SWANTON — Rather than speaking poetically about the romantic nature of her fledgling business, 16-year-old entrepreneur Madison Carey likes to talk business.
Trade in candles.
“If I’m going to sell something, I’m going to make sure I’m okay with the quality [of my product]”, said Carey. “And I always wanted something that was mine, something that I was proud of.”
Her mother, Jenny Bessette, owns Jenny’s Barn and Flowers by Debbie, and she passed on her entrepreneurial spirit to her daughter. The two were brainstorming together at a softball tournament this fall when Carey said the idea came to him.
“We were trying to find another business that we could add,” Carey said. “And it just occurred to me. Why not try candles?”
An aspiring beautician, Carey’s experience with facial hair removal products naturally lent itself to fusing organic soy wax granules with oils in molds. Since launching its first seasonal lines, Madison Candles has found tremendous success through social media, and the experimental production now boasts a growing list of satisfied customers.
“We were both really surprised,” Carey said. “My mom would take pictures of the ones that sold and bring them home every day, and we had to do some more.”
Ah, make decisions
A digital native, Carey started her business by scouring the internet for inspiration to create fashionable, on-demand candles.
She used Pinterest, Instagram and Google images for popular looks and home decor, and found a series of “dough bowls” whose wooden exteriors were accented to resemble country barn wood. The material proved to be much more forgiving when filled with hot wax than glass, so Carey designed his candles to be larger pieces with multiple wicks for a subtle, exaggerated look.
While balancing her studies at Bellows Free Academy-St. Albans, Carey can be found in the evenings after school melting, pouring, mixing, ordering and designing new inventory. Her family helps, but she’s largely a solo show, often working until dusk to fulfill orders.
His creations are almost magical. Shaped like hearts and small rustic boxes, the candles are feathery white with lavender branches floating in the pearly surface, or with curled, dried rose petals strewn like leaves on a pond. The rustic charm conjures up images of country weddings or secret gardens, and each has a terrific yet pleasant smell.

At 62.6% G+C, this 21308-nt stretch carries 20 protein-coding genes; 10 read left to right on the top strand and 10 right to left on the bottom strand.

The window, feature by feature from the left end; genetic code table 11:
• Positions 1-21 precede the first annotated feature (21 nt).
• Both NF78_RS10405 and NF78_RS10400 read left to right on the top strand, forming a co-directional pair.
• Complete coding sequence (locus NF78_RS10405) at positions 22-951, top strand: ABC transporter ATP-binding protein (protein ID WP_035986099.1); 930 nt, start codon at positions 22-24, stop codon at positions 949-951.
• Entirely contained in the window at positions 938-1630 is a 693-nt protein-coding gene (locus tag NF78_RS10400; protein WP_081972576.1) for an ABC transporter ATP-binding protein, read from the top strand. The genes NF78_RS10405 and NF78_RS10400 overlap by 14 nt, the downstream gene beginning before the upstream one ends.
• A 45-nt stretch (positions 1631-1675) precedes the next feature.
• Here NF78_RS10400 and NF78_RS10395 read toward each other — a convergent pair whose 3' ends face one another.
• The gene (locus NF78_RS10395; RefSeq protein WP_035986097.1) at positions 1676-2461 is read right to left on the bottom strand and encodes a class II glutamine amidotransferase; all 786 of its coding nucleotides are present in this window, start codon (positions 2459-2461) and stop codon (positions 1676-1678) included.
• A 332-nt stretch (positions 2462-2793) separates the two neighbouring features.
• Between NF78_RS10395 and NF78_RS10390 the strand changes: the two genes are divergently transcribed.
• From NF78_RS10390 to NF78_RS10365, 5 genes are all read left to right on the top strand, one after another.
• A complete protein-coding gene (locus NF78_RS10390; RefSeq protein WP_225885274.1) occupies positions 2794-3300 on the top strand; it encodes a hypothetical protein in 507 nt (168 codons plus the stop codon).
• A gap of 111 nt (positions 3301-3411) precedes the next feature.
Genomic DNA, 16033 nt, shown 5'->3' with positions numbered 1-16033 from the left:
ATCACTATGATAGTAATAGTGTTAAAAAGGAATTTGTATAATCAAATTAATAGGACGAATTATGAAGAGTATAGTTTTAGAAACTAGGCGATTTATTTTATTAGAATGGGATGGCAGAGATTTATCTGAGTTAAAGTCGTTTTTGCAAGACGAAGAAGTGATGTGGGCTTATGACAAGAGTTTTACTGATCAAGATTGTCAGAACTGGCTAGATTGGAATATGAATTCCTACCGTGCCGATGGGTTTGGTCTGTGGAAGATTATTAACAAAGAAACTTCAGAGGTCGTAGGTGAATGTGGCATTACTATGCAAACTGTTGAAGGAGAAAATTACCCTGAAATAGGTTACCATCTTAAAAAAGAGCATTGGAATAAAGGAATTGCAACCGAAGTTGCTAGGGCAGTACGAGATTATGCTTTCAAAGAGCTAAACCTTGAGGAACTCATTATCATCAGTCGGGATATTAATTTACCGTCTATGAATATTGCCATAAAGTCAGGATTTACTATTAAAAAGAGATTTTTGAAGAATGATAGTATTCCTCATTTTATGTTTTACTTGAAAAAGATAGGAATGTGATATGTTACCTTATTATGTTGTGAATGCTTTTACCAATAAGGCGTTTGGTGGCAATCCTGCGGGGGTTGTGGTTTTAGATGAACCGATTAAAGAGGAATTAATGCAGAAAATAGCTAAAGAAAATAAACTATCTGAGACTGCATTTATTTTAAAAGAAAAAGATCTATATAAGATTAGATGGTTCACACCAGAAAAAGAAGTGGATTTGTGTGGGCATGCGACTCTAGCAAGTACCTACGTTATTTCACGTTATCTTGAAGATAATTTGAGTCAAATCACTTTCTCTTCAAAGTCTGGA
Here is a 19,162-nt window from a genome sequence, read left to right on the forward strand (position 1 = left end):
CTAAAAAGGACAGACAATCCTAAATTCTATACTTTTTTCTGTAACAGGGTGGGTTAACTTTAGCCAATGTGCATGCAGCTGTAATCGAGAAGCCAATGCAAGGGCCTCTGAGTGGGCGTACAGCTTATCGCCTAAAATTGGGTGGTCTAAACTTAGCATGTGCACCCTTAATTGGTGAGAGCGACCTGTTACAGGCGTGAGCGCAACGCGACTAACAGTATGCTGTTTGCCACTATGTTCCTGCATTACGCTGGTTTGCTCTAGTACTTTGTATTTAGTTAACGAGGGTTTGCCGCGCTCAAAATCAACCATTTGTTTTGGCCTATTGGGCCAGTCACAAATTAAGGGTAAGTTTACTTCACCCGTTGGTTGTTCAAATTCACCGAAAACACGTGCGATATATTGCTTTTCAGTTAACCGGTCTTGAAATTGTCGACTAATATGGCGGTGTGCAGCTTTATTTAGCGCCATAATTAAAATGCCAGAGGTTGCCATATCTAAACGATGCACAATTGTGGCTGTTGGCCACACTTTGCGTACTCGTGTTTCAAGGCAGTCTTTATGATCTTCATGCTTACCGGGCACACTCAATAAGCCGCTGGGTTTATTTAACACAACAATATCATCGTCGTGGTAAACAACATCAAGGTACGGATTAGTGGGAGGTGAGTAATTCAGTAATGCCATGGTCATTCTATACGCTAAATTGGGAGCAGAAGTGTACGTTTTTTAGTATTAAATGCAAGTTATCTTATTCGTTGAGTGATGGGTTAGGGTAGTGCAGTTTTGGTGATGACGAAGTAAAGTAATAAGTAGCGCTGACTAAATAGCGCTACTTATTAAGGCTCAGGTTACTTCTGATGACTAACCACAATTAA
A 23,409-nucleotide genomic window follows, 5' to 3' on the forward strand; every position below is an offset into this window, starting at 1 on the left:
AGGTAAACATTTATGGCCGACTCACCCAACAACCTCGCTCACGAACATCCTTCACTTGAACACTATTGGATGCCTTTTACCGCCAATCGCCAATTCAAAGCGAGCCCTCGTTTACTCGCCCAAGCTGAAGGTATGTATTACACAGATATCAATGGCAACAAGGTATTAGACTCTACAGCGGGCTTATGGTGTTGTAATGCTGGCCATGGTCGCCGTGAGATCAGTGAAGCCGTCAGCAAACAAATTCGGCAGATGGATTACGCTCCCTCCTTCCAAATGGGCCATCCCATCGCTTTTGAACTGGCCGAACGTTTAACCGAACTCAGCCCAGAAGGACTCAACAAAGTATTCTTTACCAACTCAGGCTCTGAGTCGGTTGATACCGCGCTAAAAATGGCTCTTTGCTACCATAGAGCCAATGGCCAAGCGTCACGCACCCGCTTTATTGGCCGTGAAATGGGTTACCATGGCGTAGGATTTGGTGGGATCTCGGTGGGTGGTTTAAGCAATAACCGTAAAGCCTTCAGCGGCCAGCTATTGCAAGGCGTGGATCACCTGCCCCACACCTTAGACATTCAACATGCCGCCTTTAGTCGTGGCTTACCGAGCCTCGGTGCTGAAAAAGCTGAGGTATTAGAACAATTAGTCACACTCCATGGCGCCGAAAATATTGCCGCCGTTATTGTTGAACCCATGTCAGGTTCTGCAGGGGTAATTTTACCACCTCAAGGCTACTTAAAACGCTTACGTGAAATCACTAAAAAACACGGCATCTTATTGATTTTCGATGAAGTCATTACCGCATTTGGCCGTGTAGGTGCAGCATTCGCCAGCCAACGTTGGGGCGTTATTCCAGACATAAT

Carey said the range of scents she uses tend to be ones she enjoys, and wild berry is her top seller overall.
“I change the offerings with the seasons,” Carey said. “During the holidays, I use scents like pine.”
Carey dreamed of owning her own car once she got her license and now pays for her white Jeep Wrangler, which is often seen parked outside Flowers by Debbie. She bought it when she was 15.
Money from her candle business, combined with what she has earned from work events for the family business, The Abbey, is helping her both develop her money management skills and teach her life skills. responsible business practices.
An aspiring medical esthetician with an eye for beauty and deep ambition, Carey dreams of one day becoming CEO of her own company and has said she wants to “be big”.
“A lot of people I know own businesses, my family owns businesses, and I’ve always wanted my own business,” Carey said. “And I’m not talking about just one small store…maybe multiple businesses.”
Based on her designs alone, she got off to a good start: Carey started posting photos of her designs available on the Flowers by Debbie Facebook page. In the store, Carey has her own display case with several shelves of candles, as well as a photo and a short biography of her as a designer.
What started as a test product quickly became a hot item, and since launching her brand this winter, Carey has sold hundreds of candles. Suddenly, commenters started asking for orders via comments and direct messages, and the business started to explode.
During Valentine’s week, she made $1,300 on the candles alone in the shop. His candles range from around $20 to $30, depending on size and shape. It has set its price according to the quality of the materials it uses and the quality of the service provided to its customers.
She works hard and sometimes sacrifices her sleep, but the customer always comes first.
“She took over our kitchen,” Bessette said. “The business has gone crazy.”